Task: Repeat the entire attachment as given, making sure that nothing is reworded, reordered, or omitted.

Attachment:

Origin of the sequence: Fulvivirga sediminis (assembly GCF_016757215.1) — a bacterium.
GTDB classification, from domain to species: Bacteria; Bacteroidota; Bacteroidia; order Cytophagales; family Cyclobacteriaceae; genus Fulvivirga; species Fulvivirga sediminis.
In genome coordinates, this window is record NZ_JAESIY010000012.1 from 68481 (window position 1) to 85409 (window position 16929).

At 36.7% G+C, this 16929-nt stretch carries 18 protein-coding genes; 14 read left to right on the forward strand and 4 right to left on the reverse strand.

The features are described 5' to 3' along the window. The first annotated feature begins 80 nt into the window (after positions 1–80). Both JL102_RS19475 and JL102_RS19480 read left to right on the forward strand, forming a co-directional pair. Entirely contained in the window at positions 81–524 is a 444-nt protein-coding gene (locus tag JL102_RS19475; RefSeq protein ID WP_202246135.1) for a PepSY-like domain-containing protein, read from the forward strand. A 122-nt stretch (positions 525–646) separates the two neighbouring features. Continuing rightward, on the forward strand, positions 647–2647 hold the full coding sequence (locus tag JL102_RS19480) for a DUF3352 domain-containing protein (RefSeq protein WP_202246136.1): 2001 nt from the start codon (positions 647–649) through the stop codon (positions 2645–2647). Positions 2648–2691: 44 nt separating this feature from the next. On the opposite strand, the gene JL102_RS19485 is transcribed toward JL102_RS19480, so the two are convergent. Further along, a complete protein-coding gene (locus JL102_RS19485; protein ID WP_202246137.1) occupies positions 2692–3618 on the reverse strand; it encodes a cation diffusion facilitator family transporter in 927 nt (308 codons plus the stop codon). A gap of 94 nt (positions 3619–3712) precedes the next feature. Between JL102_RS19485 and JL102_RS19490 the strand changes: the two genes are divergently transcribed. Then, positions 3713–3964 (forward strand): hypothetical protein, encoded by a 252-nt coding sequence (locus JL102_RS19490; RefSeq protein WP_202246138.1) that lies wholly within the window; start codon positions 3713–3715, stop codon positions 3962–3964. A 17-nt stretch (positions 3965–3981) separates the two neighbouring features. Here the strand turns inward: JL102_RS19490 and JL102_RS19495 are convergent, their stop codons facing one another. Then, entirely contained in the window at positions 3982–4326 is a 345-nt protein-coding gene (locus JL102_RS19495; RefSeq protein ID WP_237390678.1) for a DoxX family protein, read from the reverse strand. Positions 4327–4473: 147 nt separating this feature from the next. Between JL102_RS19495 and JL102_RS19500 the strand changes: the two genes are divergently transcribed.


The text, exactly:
Origin of the sequence: Fulvivirga sediminis (assembly GCF_016757215.1) — a bacterium.
GTDB classification, from domain to species: Bacteria; Bacteroidota; Bacteroidia; order Cytophagales; family Cyclobacteriaceae; genus Fulvivirga; species Fulvivirga sediminis.
In genome coordinates, this window is record NZ_JAESIY010000012.1 from 68481 (window position 1) to 85409 (window position 16929).

At 36.7% G+C, this 16929-nt stretch carries 18 protein-coding genes; 14 read left to right on the forward strand and 4 right to left on the reverse strand.

The features are described 5' to 3' along the window. The first annotated feature begins 80 nt into the window (after positions 1–80). Both JL102_RS19475 and JL102_RS19480 read left to right on the forward strand, forming a co-directional pair. Entirely contained in the window at positions 81–524 is a 444-nt protein-coding gene (locus tag JL102_RS19475; RefSeq protein ID WP_202246135.1) for a PepSY-like domain-containing protein, read from the forward strand. A 122-nt stretch (positions 525–646) separates the two neighbouring features. Continuing rightward, on the forward strand, positions 647–2647 hold the full coding sequence (locus tag JL102_RS19480) for a DUF3352 domain-containing protein (RefSeq protein WP_202246136.1): 2001 nt from the start codon (positions 647–649) through the stop codon (positions 2645–2647). Positions 2648–2691: 44 nt separating this feature from the next. On the opposite strand, the gene JL102_RS19485 is transcribed toward JL102_RS19480, so the two are convergent. Further along, a complete protein-coding gene (locus JL102_RS19485; protein ID WP_202246137.1) occupies positions 2692–3618 on the reverse strand; it encodes a cation diffusion facilitator family transporter in 927 nt (308 codons plus the stop codon). A gap of 94 nt (positions 3619–3712) precedes the next feature. Between JL102_RS19485 and JL102_RS19490 the strand changes: the two genes are divergently transcribed. Then, positions 3713–3964 (forward strand): hypothetical protein, encoded by a 252-nt coding sequence (locus JL102_RS19490; RefSeq protein WP_202246138.1) that lies wholly within the window; start codon positions 3713–3715, stop codon positions 3962–3964. A 17-nt stretch (positions 3965–3981) separates the two neighbouring features. Here the strand turns inward: JL102_RS19490 and JL102_RS19495 are convergent, their stop codons facing one another. Then, entirely contained in the window at positions 3982–4326 is a 345-nt protein-coding gene (locus JL102_RS19495; RefSeq protein ID WP_237390678.1) for a DoxX family protein, read from the reverse strand. Positions 4327–4473: 147 nt separating this feature from the next. Between JL102_RS19495 and JL102_RS19500 the strand changes: the two genes are divergently transcribed.